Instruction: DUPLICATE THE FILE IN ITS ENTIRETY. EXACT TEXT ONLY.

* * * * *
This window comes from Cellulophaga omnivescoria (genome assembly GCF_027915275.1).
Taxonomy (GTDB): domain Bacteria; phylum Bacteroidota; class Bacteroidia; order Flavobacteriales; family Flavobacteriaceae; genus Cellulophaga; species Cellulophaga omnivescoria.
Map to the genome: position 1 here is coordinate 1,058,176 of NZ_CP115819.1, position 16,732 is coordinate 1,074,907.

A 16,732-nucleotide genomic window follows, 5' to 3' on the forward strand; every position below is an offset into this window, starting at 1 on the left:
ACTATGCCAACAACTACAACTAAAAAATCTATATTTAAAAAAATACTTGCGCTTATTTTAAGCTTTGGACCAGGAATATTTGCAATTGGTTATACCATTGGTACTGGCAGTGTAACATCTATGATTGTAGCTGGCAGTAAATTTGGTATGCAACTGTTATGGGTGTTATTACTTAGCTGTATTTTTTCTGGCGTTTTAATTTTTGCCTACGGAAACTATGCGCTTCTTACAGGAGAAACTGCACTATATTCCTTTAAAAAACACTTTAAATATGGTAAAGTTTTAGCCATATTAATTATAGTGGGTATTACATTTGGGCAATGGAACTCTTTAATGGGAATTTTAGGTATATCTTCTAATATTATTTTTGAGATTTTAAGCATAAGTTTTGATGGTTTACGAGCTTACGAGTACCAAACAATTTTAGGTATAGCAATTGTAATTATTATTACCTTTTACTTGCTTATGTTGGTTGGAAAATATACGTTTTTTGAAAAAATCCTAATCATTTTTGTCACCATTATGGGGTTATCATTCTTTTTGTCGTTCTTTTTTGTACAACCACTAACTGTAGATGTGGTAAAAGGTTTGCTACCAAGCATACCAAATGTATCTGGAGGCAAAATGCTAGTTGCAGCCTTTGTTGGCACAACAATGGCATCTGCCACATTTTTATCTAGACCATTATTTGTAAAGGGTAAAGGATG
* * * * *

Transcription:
This window comes from Cellulophaga omnivescoria (genome assembly GCF_027915275.1).
Taxonomy (GTDB): domain Bacteria; phylum Bacteroidota; class Bacteroidia; order Flavobacteriales; family Flavobacteriaceae; genus Cellulophaga; species Cellulophaga omnivescoria.
Map to the genome: position 1 here is coordinate 1,058,176 of NZ_CP115819.1, position 16,732 is coordinate 1,074,907.

A 16,732-nucleotide genomic window follows, 5' to 3' on the forward strand; every position below is an offset into this window, starting at 1 on the left:
ACTATGCCAACAACTACAACTAAAAAATCTATATTTAAAAAAATACTTGCGCTTATTTTAAGCTTTGGACCAGGAATATTTGCAATTGGTTATACCATTGGTACTGGCAGTGTAACATCTATGATTGTAGCTGGCAGTAAATTTGGTATGCAACTGTTATGGGTGTTATTACTTAGCTGTATTTTTTCTGGCGTTTTAATTTTTGCCTACGGAAACTATGCGCTTCTTACAGGAGAAACTGCACTATATTCCTTTAAAAAACACTTTAAATATGGTAAAGTTTTAGCCATATTAATTATAGTGGGTATTACATTTGGGCAATGGAACTCTTTAATGGGAATTTTAGGTATATCTTCTAATATTATTTTTGAGATTTTAAGCATAAGTTTTGATGGTTTACGAGCTTACGAGTACCAAACAATTTTAGGTATAGCAATTGTAATTATTATTACCTTTTACTTGCTTATGTTGGTTGGAAAATATACGTTTTTTGAAAAAATCCTAATCATTTTTGTCACCATTATGGGGTTATCATTCTTTTTGTCGTTCTTTTTTGTACAACCACTAACTGTAGATGTGGTAAAAGGTTTGCTACCAAGCATACCAAATGTATCTGGAGGCAAAATGCTAGTTGCAGCCTTTGTTGGCACAACAATGGCATCTGCCACATTTTTATCTAGACCATTATTTGTAAAGGGTAAAGGATG